- Former President Vieira and his rival Military Chief Wai were both assassinated in January 2009, though a stable interim government is currently in place.
- In 2003, there were an estimated 8 mainline telephones for every 1,000 people. The same year, there was 1 mobile phone in use for every 1,000 people. In 2003, 15 of every 1,000 people had access to the Internet.
- Western-style clothing is typical attire for work and daily activities because it is inexpensive and readily available, shipped secondhand from Europe and North America. Adults value cleanliness and modesty. Locally made traditional clothing is more expensive and is reserved for special occasions.
Ingredients: 8 skinless boneless chicken thighs (cut into large pieces), 3 tbsp vegetable or sunflower oil, 1 large onion (halved and sliced), 3 tbsp tomato purée, 1 chicken stock cube, 400g basmati rice, 1 red bell pepper (deseeded and thickly sliced), 1 yellow bellpepper (deseeded and thickly sliced), 100g okra (halved), bunch coriander, (roughly chopped to serve
For ginger chili base: 2 garlic cloves, 2 x 400g cans plum tomatoes, thumb-size piece fresh root ginger, 1 scotch bonnet chilli (deseeded)
- Season the chicken with salt and pepper. Heat 2 tbsp of the oil in a large deep frying pan over a high heat then add the meat and fry for about 5 mins till golden all over. Lift out of the pan onto a plate.
- Add the rest of the oil to the pan and fry the onions until soft but not golden, about 5 mins. While the onions cook, make the ginger and chilli base. Put the garlic, tomatoes, ginger and chilli into a food processor or blender and whizz till smooth.
- Add the tomato purée to the onions, fry for another 2 mins then add the ginger and chilli mix. Crumble in the stock cube, stir then pour in 600ml boiling water. Add the chicken, bring to the boil then simmer for 15 mins.
- Put the rice into a large bowl, cover with cold water and use your hands to wash the grains. Tip the water out then repeat twice until the water runs clear. Add the rice to the pan, turn the heat down to a simmer then cover with foil and a lid (so no steam can escape) and cook for 20 mins.
- Take the lid off (the rice won’t be cooked yet) then scatter the peppers and okra over the rice. Re-cover and cook for 10 mins until the veg is softened and the rice tender. Just before serving, mix the veg through and scatter over coriander.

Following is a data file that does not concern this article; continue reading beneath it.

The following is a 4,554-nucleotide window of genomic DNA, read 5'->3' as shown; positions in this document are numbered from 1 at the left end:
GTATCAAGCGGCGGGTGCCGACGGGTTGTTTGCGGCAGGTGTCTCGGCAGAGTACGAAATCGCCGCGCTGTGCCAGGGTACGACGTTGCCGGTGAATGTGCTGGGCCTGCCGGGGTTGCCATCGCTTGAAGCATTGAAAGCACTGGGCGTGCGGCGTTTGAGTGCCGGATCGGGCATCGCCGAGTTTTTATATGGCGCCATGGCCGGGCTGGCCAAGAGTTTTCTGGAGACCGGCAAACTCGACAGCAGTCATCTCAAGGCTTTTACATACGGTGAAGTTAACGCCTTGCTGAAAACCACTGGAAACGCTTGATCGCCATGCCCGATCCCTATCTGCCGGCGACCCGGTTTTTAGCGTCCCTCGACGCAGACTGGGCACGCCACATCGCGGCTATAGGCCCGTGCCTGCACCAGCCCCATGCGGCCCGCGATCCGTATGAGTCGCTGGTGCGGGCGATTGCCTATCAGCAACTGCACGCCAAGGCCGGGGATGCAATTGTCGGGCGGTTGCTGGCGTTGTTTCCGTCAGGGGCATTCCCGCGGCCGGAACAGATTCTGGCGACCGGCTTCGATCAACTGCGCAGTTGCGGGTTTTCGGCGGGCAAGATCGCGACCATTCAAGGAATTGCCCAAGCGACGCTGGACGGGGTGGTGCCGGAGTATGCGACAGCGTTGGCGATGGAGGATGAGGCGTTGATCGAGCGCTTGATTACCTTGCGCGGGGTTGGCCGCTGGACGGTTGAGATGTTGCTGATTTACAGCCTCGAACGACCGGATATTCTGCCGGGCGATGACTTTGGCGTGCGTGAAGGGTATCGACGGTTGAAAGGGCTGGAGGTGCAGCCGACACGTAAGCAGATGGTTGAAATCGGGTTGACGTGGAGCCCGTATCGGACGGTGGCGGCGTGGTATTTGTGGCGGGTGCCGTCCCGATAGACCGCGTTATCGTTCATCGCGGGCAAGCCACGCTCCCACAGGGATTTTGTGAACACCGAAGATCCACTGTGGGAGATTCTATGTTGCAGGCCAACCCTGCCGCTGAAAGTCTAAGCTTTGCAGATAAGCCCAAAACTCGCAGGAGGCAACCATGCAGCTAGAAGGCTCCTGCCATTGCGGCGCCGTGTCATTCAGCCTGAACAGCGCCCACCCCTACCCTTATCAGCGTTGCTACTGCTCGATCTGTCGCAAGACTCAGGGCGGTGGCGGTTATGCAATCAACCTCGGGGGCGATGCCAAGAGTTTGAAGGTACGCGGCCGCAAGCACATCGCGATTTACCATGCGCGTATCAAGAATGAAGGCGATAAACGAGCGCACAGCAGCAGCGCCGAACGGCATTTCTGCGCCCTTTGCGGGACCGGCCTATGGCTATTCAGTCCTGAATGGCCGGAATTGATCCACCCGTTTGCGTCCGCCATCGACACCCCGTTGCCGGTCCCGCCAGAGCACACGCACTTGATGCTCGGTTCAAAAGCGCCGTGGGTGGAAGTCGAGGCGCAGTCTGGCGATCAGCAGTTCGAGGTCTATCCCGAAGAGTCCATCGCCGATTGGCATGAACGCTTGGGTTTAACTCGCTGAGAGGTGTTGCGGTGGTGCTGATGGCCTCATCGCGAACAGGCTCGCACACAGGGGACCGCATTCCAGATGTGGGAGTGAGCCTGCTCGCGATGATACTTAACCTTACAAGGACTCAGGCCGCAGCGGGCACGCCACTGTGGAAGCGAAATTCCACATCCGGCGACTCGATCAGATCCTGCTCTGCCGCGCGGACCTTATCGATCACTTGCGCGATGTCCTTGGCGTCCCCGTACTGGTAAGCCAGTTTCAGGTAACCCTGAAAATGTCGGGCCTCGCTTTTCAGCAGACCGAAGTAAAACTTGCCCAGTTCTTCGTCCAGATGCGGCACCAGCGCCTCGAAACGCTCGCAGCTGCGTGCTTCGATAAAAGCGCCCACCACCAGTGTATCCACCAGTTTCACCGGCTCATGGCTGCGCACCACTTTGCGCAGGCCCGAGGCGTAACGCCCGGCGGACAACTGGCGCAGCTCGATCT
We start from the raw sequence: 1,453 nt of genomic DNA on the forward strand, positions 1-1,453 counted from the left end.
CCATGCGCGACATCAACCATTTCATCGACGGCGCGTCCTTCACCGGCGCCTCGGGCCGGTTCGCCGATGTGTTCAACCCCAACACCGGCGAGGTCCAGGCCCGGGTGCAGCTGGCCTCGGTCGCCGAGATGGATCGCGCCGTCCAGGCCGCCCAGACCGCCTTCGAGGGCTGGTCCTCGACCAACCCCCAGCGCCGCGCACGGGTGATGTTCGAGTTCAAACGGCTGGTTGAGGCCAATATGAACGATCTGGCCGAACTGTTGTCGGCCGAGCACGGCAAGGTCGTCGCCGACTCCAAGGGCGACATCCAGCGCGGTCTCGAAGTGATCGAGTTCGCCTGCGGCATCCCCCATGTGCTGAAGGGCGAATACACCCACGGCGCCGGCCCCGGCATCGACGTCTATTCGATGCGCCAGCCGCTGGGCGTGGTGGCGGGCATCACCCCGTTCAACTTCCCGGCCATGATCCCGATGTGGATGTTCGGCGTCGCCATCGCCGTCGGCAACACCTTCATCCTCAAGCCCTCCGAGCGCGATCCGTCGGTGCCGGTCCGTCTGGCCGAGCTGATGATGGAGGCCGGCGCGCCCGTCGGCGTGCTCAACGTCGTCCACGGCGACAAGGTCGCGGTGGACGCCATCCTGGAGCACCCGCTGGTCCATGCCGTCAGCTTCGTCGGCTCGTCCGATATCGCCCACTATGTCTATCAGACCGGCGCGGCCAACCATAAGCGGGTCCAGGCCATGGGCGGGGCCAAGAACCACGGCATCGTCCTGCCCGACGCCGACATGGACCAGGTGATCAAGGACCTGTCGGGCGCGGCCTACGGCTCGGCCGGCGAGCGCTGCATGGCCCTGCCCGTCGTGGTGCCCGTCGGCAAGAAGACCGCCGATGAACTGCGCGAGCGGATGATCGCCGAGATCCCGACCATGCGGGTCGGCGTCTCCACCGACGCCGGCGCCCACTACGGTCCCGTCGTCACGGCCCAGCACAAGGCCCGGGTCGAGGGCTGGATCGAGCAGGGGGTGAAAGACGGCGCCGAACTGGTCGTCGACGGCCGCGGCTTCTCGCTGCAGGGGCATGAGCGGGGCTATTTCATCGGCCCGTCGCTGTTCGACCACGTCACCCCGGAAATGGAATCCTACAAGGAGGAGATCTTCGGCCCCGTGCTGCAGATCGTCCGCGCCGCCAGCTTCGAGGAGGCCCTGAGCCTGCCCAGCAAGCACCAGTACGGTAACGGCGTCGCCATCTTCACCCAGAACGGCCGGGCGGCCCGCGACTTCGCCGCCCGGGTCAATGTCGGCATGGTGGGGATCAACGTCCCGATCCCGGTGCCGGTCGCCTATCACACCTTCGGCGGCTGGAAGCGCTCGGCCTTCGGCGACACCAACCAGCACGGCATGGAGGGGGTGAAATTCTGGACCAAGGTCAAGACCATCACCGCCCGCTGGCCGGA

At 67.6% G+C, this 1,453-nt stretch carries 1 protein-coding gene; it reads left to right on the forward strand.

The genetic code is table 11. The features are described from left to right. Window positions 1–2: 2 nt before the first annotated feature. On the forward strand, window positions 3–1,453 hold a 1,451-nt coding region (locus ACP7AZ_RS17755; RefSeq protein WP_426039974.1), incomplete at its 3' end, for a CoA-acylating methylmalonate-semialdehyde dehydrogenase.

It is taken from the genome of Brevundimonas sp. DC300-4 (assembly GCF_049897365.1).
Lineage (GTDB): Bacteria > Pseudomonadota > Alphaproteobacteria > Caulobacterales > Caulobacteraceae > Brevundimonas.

Dominica a tropical island in the sun, very often confused with Dominican Republic but that’s on the other side of the Caribbean. Dominica was discovered by Christopher Columbus on the 3th November 1493 on his second trip. He thought he had arrived in India. Oh boy was he of by just a few miles… When he discovered Dominica the Arawak people were living there. Soon after Dominica was colonized by Spain these Arawak people started dying of the flue and smallpox. Nowadays there are only 3000 Arawak people left on the island.
Things you didn’t know about Dominica:
- Dominica is the youngest island in the Lesser Antilles and was formed by geothermal volcanic activity.
- The main industry is tourism, however the locals are proud of how well preserved their island is and they’re doing everything they can to avoid deforestation. 40% of local power is generated through hydro-electricity thanks to all the waterfalls and rivers. Conservation and eco-tourism aren’t buzzwords on Dominica, they’re a way of life. Even if tourism increases to Dominica, it will never be a high-rise hotel island. (that’s the way to go guys well done!)
- Dominica is often described as ‘the anti-Caribbean’ and isn’t your average 2-week all-inclusive style island. Since there are now white sandy beaches to be found on Dominica.
This Caribbean Reef Chicken is Sweet and Spicy at the same time! So deliciously caramelized!
Ingredients: 1 roast chicken,, ½ tsp salt , ¼ tsp. pepper , ½ cup dark brown sugar , 4 tbs. dark rum (divided) , 1 tbs. lime juice, 2 tsp. lemon pepper , 1 tsp. ginger , ½ tsp ground cloves , ¼ tsp. cinnamon , ¼ tsp. garlic powder , 2 drops sriracha hot sauce , 4 tablespoons of mango chutney, lemon – sliced, lime – sliced
Sprinkle salt and pepper over washed and dried chicken. Set aside.
In a small bowl, make Caribbean paste by mixing together sugar, 2 tablespoons of the rum, lime juice, lemon pepper, ginger, cloves, cinnamon, garlic powder, and hot pepper sauce; set aside.
Place the chicken, skin side up, in a large shallow baking pan. Rub Caribbean paste evenly over the chicken. Bake in a 205 C oven for 75 minutes or until the chicken is fork tender. In a blender, place chutney and remaining 2 tablespoons of rum; process to blend. Spoon chutney mixture over chicken and bake about 10 minutes more or until chutney is warm.
Drugs, violence and kidnapping not very long this was a pretty accurate picture the papers painted for us of Colombia, but the sights, sounds and people tell a different kind of story these days. Colombians are taking back their country and are celebrating their culture, their traditions and food. In only 10 years the large drug cartels have quietly fade into the background. To say Colombia is multicultural is an understatement Caribbean, hispanic and native influences are to be found throughout the country.
Here are some things you didn’t know about Colombia